LAW AND ECONOMY : ESSENTIAL FACILITIES DOCTRINE - INCREASING SCOPE - CONSEQUENCES - DOMINANT FIRMS

Regulated access and access to essential facilities: Is it now time for a review?

This paper is derived from a seminar held by Concurrences review in Paris on 11 January 2011 together with the author and Mrs Valérie Meunier, member of the Chief Economist team of the Competition Authority, and M. David Spector, economist, MAPP. The author calls for a limitation of the ambit given to the essential facilities theory taking into account the increasing scope of this notion and its consequences for dominant firms.

*This article is an automatic translation of the original article in French, provided here for your convenience. Read the original article. I. From the origin of antitrust to its borders 1. The origin of critical infrastructure theory can be traced to the birth of antitrust in the United States. The theory was developed as early as 1912, in the Supreme Court decision, US v. Terminal Rail Association of Saint Louis [1]. In this case, the Terminal Railroad Association, then a consortium of 38 railroad companies, controlled a rail node in the city of Saint Louis. When asked to rule on the consortium's refusal to allow independent companies to pass through this strategic point, the Supreme Court ruled that the consortium could not, except in contravention of section 1 of the Sherman Act,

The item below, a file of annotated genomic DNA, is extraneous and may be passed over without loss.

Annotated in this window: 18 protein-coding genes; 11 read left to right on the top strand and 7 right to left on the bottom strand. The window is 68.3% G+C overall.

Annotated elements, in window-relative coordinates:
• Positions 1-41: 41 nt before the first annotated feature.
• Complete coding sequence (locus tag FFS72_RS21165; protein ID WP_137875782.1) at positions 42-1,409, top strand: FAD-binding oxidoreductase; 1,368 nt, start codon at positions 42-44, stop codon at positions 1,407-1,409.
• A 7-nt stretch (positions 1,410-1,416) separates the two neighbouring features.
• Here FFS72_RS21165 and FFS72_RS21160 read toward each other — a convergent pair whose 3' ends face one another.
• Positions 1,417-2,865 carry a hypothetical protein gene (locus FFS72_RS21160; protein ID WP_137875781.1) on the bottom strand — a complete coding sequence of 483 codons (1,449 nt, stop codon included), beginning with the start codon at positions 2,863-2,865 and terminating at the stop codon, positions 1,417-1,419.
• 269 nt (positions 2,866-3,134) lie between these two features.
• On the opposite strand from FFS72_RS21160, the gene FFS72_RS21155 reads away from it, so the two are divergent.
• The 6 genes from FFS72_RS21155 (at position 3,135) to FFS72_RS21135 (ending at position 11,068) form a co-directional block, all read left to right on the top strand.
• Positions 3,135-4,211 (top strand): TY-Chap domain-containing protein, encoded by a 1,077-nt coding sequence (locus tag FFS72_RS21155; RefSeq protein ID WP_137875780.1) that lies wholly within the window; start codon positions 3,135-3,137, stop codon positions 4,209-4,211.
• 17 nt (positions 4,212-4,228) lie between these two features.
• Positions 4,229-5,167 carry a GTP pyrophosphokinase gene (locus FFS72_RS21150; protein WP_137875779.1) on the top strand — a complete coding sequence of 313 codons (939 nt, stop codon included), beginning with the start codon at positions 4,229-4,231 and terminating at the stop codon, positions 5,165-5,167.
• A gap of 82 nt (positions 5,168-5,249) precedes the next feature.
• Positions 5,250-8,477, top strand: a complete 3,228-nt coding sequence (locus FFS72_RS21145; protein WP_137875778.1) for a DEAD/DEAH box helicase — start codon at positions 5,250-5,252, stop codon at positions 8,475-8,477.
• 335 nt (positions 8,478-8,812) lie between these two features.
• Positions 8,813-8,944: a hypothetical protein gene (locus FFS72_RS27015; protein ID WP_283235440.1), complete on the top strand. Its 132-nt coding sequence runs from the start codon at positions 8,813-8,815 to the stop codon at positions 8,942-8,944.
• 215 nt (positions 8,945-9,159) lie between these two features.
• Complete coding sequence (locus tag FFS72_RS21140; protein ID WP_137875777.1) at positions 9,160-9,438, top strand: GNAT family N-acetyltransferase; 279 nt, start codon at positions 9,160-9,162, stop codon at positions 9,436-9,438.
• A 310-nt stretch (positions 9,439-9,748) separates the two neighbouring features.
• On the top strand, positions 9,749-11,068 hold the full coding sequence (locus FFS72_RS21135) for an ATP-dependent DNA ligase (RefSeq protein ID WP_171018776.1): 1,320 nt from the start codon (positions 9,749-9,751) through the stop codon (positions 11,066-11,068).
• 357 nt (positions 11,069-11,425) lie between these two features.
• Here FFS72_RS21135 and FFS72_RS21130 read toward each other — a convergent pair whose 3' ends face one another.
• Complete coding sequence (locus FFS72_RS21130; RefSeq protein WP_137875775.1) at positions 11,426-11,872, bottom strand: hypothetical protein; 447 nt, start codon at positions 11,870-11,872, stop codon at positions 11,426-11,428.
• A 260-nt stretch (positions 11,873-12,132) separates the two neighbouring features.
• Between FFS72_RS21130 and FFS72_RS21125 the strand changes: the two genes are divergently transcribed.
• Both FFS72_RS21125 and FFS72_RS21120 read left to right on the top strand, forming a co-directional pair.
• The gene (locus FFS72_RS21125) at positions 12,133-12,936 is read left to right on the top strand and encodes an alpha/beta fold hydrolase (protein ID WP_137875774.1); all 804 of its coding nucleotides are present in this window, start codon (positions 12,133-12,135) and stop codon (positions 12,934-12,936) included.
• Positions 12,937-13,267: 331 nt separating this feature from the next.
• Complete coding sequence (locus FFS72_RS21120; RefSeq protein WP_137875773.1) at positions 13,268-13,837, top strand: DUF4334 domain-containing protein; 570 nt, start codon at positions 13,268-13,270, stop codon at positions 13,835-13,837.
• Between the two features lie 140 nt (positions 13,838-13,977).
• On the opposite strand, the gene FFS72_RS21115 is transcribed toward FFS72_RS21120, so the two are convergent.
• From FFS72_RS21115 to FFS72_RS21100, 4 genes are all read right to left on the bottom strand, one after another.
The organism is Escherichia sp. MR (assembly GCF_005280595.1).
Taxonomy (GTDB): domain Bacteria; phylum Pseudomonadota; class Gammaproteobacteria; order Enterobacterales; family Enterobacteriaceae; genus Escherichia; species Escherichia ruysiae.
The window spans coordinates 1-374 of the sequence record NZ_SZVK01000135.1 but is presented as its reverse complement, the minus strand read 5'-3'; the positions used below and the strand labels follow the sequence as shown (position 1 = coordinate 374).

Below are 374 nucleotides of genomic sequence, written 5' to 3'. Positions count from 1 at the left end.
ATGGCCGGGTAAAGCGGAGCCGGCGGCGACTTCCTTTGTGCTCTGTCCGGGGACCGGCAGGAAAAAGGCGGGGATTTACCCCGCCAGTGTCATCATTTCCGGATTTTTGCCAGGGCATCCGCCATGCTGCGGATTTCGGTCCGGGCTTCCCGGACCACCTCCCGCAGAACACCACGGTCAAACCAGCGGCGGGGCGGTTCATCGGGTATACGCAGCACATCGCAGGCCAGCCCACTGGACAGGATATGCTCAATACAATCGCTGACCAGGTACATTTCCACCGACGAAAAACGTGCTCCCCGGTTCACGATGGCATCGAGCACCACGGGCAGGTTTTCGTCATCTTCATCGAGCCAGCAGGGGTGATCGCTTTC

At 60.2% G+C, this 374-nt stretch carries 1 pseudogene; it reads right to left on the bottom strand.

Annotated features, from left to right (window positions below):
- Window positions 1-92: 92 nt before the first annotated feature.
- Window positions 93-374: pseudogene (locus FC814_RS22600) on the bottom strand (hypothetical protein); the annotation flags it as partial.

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Olivier Fréget, Regulated access and access to essential facilities: Is it now time for a review?, May 2011, Concurrences N° 2-2011, Art. N° 36097, www.concurrences.com

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